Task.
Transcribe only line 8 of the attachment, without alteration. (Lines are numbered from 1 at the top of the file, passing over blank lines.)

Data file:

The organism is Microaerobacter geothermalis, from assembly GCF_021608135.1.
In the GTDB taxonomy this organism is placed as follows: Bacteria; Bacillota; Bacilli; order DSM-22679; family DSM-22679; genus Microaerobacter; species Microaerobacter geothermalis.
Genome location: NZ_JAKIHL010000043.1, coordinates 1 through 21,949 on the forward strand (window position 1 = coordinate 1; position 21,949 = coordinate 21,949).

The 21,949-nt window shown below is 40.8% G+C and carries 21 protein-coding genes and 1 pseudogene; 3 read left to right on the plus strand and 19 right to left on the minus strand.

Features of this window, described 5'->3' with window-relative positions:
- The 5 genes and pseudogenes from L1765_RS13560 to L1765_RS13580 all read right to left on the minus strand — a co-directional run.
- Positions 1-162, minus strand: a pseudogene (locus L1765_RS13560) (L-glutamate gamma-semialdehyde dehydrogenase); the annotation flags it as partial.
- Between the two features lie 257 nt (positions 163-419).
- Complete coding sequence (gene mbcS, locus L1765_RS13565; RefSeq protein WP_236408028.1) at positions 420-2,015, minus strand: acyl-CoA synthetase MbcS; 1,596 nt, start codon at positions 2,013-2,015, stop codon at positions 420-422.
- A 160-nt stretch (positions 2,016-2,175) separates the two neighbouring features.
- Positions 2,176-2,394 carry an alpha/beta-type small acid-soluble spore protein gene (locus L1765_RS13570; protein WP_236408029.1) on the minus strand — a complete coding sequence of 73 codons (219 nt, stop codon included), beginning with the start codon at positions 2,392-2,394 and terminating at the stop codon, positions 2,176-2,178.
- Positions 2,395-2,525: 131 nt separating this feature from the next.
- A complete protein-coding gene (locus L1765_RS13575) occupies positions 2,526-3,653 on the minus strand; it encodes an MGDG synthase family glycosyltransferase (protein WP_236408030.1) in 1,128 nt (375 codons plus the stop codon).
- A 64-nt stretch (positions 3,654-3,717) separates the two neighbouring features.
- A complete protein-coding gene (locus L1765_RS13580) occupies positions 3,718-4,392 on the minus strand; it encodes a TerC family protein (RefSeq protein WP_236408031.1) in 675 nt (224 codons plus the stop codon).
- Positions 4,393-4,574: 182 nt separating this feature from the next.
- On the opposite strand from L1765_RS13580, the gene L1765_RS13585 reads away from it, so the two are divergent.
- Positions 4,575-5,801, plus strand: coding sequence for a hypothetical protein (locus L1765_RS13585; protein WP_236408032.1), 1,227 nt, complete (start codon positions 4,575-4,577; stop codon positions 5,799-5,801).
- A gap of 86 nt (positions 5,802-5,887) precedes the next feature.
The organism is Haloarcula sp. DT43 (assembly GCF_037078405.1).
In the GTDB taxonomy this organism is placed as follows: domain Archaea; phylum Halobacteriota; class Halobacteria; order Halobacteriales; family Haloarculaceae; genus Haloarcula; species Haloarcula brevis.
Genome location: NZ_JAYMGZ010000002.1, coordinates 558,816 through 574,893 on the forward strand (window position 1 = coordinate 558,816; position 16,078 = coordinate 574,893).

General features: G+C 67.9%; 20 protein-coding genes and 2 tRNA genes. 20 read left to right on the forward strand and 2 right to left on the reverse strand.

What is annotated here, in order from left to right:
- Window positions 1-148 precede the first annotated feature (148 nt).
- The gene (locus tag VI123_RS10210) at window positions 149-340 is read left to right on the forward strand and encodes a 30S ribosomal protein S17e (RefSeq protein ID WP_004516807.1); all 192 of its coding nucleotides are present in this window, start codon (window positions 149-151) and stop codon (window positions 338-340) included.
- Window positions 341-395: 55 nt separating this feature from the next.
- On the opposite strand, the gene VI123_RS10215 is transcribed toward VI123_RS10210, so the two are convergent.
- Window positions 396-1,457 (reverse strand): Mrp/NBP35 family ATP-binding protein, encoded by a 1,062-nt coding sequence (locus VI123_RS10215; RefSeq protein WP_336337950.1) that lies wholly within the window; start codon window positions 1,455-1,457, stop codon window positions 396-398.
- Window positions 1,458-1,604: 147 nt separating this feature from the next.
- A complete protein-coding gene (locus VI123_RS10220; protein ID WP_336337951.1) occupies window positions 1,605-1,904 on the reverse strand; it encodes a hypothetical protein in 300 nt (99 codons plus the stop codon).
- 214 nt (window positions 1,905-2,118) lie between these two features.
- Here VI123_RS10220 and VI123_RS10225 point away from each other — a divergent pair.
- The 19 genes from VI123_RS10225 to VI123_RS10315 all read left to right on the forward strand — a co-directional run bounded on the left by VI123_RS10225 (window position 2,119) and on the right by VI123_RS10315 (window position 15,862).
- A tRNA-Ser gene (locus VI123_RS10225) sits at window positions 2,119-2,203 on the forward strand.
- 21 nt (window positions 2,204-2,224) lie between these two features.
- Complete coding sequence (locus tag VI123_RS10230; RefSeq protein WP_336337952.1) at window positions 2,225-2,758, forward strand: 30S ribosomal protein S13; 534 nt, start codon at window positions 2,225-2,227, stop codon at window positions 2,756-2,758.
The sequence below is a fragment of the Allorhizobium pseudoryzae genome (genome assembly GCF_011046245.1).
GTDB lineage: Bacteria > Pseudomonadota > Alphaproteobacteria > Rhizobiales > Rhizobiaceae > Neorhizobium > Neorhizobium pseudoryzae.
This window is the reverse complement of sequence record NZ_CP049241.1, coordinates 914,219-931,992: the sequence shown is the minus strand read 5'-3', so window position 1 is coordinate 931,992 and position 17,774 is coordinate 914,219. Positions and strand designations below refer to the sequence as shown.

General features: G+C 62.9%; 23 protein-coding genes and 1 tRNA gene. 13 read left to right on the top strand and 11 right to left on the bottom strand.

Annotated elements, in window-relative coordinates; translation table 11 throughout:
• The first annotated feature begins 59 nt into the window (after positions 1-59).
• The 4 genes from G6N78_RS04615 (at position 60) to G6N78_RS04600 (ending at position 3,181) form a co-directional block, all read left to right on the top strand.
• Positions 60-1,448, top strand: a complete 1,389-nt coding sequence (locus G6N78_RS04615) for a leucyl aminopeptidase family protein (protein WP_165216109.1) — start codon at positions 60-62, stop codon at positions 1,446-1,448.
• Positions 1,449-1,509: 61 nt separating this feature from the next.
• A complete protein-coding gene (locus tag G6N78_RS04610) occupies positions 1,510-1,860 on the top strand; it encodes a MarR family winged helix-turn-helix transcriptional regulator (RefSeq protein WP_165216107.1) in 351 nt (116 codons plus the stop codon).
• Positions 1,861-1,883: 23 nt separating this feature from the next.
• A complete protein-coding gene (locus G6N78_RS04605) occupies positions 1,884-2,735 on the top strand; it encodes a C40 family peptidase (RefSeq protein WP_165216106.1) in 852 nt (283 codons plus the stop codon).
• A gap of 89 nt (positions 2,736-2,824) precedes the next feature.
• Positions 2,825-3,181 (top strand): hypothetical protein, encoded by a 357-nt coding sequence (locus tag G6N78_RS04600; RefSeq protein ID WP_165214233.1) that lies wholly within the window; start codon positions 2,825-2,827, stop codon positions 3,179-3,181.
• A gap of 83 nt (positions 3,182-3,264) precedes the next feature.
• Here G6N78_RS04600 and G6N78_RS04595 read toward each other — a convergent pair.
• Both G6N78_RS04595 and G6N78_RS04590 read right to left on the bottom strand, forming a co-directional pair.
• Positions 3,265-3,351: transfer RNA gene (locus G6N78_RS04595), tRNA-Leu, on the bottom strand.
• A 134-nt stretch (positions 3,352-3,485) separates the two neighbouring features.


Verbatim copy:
- Between the two features lie 257 nt (positions 163-419).